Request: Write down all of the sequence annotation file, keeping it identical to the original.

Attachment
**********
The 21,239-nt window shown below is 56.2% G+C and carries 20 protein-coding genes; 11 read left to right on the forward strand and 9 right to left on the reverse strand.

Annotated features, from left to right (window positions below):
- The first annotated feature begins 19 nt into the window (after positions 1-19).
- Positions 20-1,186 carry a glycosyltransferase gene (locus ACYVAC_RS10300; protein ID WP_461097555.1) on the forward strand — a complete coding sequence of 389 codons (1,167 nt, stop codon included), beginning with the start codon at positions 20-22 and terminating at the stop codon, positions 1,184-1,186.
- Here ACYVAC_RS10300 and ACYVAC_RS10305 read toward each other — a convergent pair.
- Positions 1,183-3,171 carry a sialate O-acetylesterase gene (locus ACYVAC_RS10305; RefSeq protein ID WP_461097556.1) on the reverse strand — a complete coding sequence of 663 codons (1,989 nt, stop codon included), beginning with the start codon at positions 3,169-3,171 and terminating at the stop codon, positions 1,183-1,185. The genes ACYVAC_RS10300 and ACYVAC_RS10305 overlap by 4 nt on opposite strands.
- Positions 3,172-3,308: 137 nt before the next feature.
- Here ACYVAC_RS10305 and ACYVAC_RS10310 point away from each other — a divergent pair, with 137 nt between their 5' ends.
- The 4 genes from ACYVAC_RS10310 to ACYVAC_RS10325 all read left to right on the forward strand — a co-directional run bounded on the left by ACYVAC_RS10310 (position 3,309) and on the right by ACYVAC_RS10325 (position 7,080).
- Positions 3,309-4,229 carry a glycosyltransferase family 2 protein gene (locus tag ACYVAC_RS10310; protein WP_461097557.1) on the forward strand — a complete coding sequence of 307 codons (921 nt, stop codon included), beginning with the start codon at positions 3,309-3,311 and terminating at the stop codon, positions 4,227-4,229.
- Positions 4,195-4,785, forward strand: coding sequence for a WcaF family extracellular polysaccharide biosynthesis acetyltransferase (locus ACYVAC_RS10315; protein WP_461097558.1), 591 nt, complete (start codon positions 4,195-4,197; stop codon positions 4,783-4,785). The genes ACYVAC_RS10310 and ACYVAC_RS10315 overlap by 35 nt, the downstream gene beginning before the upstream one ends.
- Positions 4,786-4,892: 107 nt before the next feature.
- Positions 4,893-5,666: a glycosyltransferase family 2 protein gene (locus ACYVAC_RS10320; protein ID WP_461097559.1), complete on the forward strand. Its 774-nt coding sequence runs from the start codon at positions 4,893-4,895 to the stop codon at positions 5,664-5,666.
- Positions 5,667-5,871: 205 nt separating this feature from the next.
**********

The 21,239-nt window shown below is 56.2% G+C and carries 20 protein-coding genes; 11 read left to right on the forward strand and 9 right to left on the reverse strand.

Annotated features, from left to right (window positions below):
- The first annotated feature begins 19 nt into the window (after positions 1-19).
- Positions 20-1,186 carry a glycosyltransferase gene (locus ACYVAC_RS10300; protein ID WP_461097555.1) on the forward strand — a complete coding sequence of 389 codons (1,167 nt, stop codon included), beginning with the start codon at positions 20-22 and terminating at the stop codon, positions 1,184-1,186.
- Here ACYVAC_RS10300 and ACYVAC_RS10305 read toward each other — a convergent pair.
- Positions 1,183-3,171 carry a sialate O-acetylesterase gene (locus ACYVAC_RS10305; RefSeq protein ID WP_461097556.1) on the reverse strand — a complete coding sequence of 663 codons (1,989 nt, stop codon included), beginning with the start codon at positions 3,169-3,171 and terminating at the stop codon, positions 1,183-1,185. The genes ACYVAC_RS10300 and ACYVAC_RS10305 overlap by 4 nt on opposite strands.
- Positions 3,172-3,308: 137 nt before the next feature.
- Here ACYVAC_RS10305 and ACYVAC_RS10310 point away from each other — a divergent pair, with 137 nt between their 5' ends.
- The 4 genes from ACYVAC_RS10310 to ACYVAC_RS10325 all read left to right on the forward strand — a co-directional run bounded on the left by ACYVAC_RS10310 (position 3,309) and on the right by ACYVAC_RS10325 (position 7,080).
- Positions 3,309-4,229 carry a glycosyltransferase family 2 protein gene (locus tag ACYVAC_RS10310; protein WP_461097557.1) on the forward strand — a complete coding sequence of 307 codons (921 nt, stop codon included), beginning with the start codon at positions 3,309-3,311 and terminating at the stop codon, positions 4,227-4,229.
- Positions 4,195-4,785, forward strand: coding sequence for a WcaF family extracellular polysaccharide biosynthesis acetyltransferase (locus ACYVAC_RS10315; protein WP_461097558.1), 591 nt, complete (start codon positions 4,195-4,197; stop codon positions 4,783-4,785). The genes ACYVAC_RS10310 and ACYVAC_RS10315 overlap by 35 nt, the downstream gene beginning before the upstream one ends.
- Positions 4,786-4,892: 107 nt before the next feature.
- Positions 4,893-5,666: a glycosyltransferase family 2 protein gene (locus ACYVAC_RS10320; protein ID WP_461097559.1), complete on the forward strand. Its 774-nt coding sequence runs from the start codon at positions 4,893-4,895 to the stop codon at positions 5,664-5,666.
- Positions 5,667-5,871: 205 nt separating this feature from the next.